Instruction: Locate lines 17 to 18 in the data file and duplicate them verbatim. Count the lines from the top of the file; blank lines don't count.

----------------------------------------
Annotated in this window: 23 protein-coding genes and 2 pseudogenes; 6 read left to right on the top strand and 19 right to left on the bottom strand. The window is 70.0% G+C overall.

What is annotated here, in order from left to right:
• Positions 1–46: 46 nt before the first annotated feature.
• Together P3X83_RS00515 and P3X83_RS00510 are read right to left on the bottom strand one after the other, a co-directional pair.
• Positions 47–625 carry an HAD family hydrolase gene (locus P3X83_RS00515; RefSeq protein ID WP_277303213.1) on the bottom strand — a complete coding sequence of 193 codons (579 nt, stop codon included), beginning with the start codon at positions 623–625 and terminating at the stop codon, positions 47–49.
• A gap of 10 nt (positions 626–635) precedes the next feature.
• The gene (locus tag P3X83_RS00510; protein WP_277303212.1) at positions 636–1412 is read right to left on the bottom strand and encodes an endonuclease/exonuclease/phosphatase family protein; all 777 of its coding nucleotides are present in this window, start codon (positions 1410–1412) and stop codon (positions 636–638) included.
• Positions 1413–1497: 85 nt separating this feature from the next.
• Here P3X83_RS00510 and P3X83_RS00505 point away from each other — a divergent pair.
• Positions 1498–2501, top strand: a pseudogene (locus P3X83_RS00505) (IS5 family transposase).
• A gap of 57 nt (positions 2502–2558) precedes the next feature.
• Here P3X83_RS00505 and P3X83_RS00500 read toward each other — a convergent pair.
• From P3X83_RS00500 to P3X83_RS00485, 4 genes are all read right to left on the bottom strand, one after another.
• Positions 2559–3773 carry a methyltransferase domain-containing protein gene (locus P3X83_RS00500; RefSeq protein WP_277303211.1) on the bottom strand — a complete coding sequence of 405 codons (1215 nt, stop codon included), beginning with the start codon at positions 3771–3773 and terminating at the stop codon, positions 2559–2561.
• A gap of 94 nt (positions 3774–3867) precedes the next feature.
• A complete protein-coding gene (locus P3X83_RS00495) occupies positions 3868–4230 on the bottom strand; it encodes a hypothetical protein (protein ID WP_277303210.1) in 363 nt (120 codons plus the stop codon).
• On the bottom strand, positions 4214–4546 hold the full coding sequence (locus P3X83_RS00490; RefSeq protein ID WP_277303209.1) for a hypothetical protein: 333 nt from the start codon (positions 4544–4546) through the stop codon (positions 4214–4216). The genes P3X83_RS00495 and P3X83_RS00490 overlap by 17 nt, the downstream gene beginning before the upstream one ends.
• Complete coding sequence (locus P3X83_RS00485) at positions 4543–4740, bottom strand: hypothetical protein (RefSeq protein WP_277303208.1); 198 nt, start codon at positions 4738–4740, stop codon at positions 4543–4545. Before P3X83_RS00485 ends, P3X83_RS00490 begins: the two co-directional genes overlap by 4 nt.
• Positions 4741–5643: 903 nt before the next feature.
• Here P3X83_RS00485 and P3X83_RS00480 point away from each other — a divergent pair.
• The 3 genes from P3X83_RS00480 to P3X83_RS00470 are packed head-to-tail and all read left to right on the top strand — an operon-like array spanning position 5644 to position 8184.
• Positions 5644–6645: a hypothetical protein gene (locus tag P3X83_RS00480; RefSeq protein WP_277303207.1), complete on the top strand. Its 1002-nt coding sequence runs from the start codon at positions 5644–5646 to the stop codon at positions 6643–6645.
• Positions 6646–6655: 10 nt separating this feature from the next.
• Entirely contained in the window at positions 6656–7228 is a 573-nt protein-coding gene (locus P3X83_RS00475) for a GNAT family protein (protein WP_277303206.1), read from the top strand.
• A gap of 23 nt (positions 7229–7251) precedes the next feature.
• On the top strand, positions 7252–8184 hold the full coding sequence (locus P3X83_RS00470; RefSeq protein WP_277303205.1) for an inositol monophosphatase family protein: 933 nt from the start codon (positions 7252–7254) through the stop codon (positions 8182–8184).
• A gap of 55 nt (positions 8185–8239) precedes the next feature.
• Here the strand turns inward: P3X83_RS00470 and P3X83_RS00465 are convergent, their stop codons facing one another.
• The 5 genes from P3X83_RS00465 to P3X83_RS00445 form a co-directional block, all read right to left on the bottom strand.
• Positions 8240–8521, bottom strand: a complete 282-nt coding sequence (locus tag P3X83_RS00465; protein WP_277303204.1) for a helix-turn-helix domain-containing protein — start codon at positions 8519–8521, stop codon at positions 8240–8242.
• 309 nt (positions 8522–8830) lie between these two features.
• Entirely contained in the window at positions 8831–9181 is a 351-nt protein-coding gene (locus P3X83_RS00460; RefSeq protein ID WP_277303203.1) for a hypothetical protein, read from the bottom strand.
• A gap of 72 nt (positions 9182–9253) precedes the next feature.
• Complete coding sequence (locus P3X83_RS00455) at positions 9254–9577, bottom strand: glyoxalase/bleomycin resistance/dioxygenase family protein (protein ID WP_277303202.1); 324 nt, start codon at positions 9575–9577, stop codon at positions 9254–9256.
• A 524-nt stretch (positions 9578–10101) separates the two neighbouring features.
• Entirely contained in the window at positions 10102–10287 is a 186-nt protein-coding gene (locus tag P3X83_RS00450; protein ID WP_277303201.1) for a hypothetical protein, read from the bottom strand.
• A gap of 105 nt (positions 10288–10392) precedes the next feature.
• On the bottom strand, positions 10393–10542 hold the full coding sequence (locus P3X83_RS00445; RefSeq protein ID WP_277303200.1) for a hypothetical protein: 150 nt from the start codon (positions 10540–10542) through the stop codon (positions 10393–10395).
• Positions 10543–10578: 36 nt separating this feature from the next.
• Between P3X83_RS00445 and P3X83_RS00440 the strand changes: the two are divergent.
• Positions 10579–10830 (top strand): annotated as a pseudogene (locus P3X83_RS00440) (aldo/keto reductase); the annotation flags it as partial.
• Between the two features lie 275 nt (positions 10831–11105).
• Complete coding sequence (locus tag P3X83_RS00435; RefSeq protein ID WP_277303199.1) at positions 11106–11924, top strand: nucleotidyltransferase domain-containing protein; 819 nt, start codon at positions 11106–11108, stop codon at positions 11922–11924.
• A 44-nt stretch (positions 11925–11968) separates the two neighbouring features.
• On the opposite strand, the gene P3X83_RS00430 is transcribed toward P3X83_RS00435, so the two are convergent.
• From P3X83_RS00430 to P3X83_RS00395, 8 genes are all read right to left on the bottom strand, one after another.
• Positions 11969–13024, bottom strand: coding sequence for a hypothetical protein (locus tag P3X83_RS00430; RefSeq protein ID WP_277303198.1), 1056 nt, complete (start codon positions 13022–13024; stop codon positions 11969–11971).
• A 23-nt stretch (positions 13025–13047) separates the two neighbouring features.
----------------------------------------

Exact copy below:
• On the bottom strand, positions 4214–4546 hold the full coding sequence (locus P3X83_RS00490; RefSeq protein ID WP_277303209.1) for a hypothetical protein: 333 nt from the start codon (positions 4544–4546) through the stop codon (positions 4214–4216). The genes P3X83_RS00495 and P3X83_RS00490 overlap by 17 nt, the downstream gene beginning before the upstream one ends.
• Complete coding sequence (locus P3X83_RS00485) at positions 4543–4740, bottom strand: hypothetical protein (RefSeq protein WP_277303208.1); 198 nt, start codon at positions 4738–4740, stop codon at positions 4543–4545. Before P3X83_RS00485 ends, P3X83_RS00490 begins: the two co-directional genes overlap by 4 nt.